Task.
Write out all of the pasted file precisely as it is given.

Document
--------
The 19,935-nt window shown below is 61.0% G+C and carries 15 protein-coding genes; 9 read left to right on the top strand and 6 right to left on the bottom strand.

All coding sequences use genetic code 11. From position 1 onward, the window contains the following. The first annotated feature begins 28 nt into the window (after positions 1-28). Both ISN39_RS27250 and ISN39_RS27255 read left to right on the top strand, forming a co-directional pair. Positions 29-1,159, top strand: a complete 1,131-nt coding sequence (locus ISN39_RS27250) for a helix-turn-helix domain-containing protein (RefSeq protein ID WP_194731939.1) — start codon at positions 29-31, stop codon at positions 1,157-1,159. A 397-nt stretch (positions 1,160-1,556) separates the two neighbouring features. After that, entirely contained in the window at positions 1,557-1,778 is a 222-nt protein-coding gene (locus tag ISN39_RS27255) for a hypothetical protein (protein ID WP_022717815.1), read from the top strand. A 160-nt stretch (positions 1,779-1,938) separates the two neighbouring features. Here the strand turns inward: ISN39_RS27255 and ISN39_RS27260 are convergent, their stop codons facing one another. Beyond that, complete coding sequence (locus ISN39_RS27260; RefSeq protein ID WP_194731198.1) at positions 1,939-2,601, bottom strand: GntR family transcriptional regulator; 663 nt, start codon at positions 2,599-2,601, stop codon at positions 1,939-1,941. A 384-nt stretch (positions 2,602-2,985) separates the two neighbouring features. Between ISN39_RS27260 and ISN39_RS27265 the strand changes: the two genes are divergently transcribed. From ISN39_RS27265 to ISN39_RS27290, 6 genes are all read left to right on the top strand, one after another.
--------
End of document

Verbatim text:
The 19,935-nt window shown below is 61.0% G+C and carries 15 protein-coding genes; 9 read left to right on the top strand and 6 right to left on the bottom strand.

All coding sequences use genetic code 11. From position 1 onward, the window contains the following. The first annotated feature begins 28 nt into the window (after positions 1-28). Both ISN39_RS27250 and ISN39_RS27255 read left to right on the top strand, forming a co-directional pair. Positions 29-1,159, top strand: a complete 1,131-nt coding sequence (locus ISN39_RS27250) for a helix-turn-helix domain-containing protein (RefSeq protein ID WP_194731939.1) — start codon at positions 29-31, stop codon at positions 1,157-1,159. A 397-nt stretch (positions 1,160-1,556) separates the two neighbouring features. After that, entirely contained in the window at positions 1,557-1,778 is a 222-nt protein-coding gene (locus tag ISN39_RS27255) for a hypothetical protein (protein ID WP_022717815.1), read from the top strand. A 160-nt stretch (positions 1,779-1,938) separates the two neighbouring features. Here the strand turns inward: ISN39_RS27255 and ISN39_RS27260 are convergent, their stop codons facing one another. Beyond that, complete coding sequence (locus ISN39_RS27260; RefSeq protein ID WP_194731198.1) at positions 1,939-2,601, bottom strand: GntR family transcriptional regulator; 663 nt, start codon at positions 2,599-2,601, stop codon at positions 1,939-1,941. A 384-nt stretch (positions 2,602-2,985) separates the two neighbouring features. Between ISN39_RS27260 and ISN39_RS27265 the strand changes: the two genes are divergently transcribed. From ISN39_RS27265 to ISN39_RS27290, 6 genes are all read left to right on the top strand, one after another.